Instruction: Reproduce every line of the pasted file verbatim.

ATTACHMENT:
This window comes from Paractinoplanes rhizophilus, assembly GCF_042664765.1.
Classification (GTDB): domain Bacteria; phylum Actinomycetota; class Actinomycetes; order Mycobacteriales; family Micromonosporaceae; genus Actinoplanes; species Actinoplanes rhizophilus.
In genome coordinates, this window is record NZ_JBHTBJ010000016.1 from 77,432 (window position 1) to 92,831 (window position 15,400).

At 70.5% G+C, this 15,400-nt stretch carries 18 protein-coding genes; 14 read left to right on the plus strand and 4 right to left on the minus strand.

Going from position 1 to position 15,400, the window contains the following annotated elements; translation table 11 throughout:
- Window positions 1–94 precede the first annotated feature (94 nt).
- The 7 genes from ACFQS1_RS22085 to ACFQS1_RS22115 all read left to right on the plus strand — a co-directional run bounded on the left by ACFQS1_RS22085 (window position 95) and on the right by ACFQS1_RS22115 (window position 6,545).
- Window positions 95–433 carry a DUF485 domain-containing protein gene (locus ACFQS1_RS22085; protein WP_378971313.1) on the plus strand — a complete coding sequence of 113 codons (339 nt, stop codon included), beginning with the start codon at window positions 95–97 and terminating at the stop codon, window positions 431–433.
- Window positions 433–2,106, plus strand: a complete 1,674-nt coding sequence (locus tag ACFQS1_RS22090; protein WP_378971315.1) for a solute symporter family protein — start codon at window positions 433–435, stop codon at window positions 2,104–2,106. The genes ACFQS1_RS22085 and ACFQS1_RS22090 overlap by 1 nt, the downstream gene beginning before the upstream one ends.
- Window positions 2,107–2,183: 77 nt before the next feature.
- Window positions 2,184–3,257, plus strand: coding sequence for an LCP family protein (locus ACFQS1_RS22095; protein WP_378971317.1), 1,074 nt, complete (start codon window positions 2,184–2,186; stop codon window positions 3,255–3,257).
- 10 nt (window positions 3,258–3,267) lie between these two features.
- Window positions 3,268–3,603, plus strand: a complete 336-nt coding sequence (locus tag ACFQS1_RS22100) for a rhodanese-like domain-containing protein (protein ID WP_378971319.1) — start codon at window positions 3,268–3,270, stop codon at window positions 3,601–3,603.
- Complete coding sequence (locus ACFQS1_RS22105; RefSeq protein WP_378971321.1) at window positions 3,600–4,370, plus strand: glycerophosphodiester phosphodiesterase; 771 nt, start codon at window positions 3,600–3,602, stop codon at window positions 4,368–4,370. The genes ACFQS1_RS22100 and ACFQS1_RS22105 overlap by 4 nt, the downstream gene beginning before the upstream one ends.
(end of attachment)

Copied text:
This window comes from Paractinoplanes rhizophilus, assembly GCF_042664765.1.
Classification (GTDB): domain Bacteria; phylum Actinomycetota; class Actinomycetes; order Mycobacteriales; family Micromonosporaceae; genus Actinoplanes; species Actinoplanes rhizophilus.
In genome coordinates, this window is record NZ_JBHTBJ010000016.1 from 77,432 (window position 1) to 92,831 (window position 15,400).

At 70.5% G+C, this 15,400-nt stretch carries 18 protein-coding genes; 14 read left to right on the plus strand and 4 right to left on the minus strand.

Going from position 1 to position 15,400, the window contains the following annotated elements; translation table 11 throughout:
- Window positions 1–94 precede the first annotated feature (94 nt).
- The 7 genes from ACFQS1_RS22085 to ACFQS1_RS22115 all read left to right on the plus strand — a co-directional run bounded on the left by ACFQS1_RS22085 (window position 95) and on the right by ACFQS1_RS22115 (window position 6,545).
- Window positions 95–433 carry a DUF485 domain-containing protein gene (locus ACFQS1_RS22085; protein WP_378971313.1) on the plus strand — a complete coding sequence of 113 codons (339 nt, stop codon included), beginning with the start codon at window positions 95–97 and terminating at the stop codon, window positions 431–433.
- Window positions 433–2,106, plus strand: a complete 1,674-nt coding sequence (locus tag ACFQS1_RS22090; protein WP_378971315.1) for a solute symporter family protein — start codon at window positions 433–435, stop codon at window positions 2,104–2,106. The genes ACFQS1_RS22085 and ACFQS1_RS22090 overlap by 1 nt, the downstream gene beginning before the upstream one ends.
- Window positions 2,107–2,183: 77 nt before the next feature.
- Window positions 2,184–3,257, plus strand: coding sequence for an LCP family protein (locus ACFQS1_RS22095; protein WP_378971317.1), 1,074 nt, complete (start codon window positions 2,184–2,186; stop codon window positions 3,255–3,257).
- 10 nt (window positions 3,258–3,267) lie between these two features.
- Window positions 3,268–3,603, plus strand: a complete 336-nt coding sequence (locus tag ACFQS1_RS22100) for a rhodanese-like domain-containing protein (protein ID WP_378971319.1) — start codon at window positions 3,268–3,270, stop codon at window positions 3,601–3,603.
- Complete coding sequence (locus ACFQS1_RS22105; RefSeq protein WP_378971321.1) at window positions 3,600–4,370, plus strand: glycerophosphodiester phosphodiesterase; 771 nt, start codon at window positions 3,600–3,602, stop codon at window positions 4,368–4,370. The genes ACFQS1_RS22100 and ACFQS1_RS22105 overlap by 4 nt, the downstream gene beginning before the upstream one ends.